Old white men still control the airwaves
by Craig Evans
Whilst having a ‘few’ drinks after The Vryll Society / Blossoms show over the weekend, we somehow snowballed onto the subject of the treatment of women in the music business.
This week’s publication of the Billboard Power 100 list highlights the still shockingly vast gender inequality that exists in music. Women made up just 9% of a list that was almost entirely frequented by old white men. This news came in the same week that a verdict was made on Kesha’s very public appeal to leave her record contract following allegations of sexual assault against her former producer.
Purely anecdotally, when this subject gets raised it seems odd to me that this gap still exists given that we meet so many people from so many different backgrounds, work with a huge amount of both male and female artists, managers and label owners within an industry that is accepting of people from all walks of life… but the imbalance is indisputable for a few reasons.
The Performing Rights Society claims that only 13% of credited writers are female and 15% of label members are majority owned by women. This is a big part of the problem, because marketing departments are staffed by a male-majority and the higher up the ladder of power you get, the less women there are around the table.
Audiences also often judge female performers differently from men. As Bethany Cosentino (from Best Coast) put it, “We live in a world where a man can yell at me while I’m onstage, ‘Bethany, I wanna fuck you!’ and I am supposed to not only stand there and take it but also digest it as a compliment to add to my fierce arsenal of sexy confidence.”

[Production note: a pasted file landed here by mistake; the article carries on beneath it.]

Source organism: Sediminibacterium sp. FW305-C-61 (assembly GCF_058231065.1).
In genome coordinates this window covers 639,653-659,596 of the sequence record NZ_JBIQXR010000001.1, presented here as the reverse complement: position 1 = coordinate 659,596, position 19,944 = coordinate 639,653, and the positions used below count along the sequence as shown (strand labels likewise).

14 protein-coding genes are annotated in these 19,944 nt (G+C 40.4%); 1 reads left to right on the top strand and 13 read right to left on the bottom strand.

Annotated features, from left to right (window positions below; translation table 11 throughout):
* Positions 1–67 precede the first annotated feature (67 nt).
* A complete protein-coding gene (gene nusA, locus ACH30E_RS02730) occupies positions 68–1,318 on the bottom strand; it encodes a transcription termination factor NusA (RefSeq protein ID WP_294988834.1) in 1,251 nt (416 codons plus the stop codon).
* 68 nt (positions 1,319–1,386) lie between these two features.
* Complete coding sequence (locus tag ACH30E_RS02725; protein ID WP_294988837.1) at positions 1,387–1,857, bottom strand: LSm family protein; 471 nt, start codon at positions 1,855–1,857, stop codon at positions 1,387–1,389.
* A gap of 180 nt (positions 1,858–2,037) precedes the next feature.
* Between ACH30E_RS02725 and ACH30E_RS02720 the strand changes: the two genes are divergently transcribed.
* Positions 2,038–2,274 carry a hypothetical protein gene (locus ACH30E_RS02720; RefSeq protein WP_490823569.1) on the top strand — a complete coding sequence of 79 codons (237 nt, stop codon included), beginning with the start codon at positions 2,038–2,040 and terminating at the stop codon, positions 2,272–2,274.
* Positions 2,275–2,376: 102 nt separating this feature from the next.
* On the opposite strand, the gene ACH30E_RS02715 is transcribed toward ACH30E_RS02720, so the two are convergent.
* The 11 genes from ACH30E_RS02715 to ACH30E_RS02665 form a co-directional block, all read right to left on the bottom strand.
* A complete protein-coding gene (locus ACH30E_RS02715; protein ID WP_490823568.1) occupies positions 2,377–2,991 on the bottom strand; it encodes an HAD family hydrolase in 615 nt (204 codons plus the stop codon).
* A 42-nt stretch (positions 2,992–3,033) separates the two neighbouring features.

Of course it’s a generalisation to assume that most men look at female performers in this way, but it seems that often men are expected to be ‘cool’, women are expected to be ‘sexy’ and may be judged unfairly.
This mind-set often carries through to the marketing of female artists. When you have departments mostly staffed by men who are looking at the most effective means of marketing a female artist, they’re often encouraged to become ultra-sexualised figures to satisfy and provoke that narrative. You only have to look at Miley Cyrus to see that it’s a strategy that unfortunately works.
Charlotte Church gave a fantastic lecture last year on the subject of the portrayal of women in music. “The lines that I had spun at me again and again — generally by middle-aged men — were: ‘You look great, you’ve got a great body, why not show it off?’ she said, “Or: ‘Don’t worry, it will look classy, it will look artistic.’ I felt deeply uncomfortable about the whole thing… I was often reminded by record label executives just whose money was being spent.”
The solution to this problem, as with most of the issues in music, is not a simple one. It demands a complete decimation of the existing top-end of the industry and an audience that demands more from female pop artists than twerking and overtly sexual lyrical content. Getting more women into the music industry (especially into marketing departments) is a good starting point to achieving this.
Ultimately this is a subject we thought worthy of debate within our community, so feel free to share your opinion!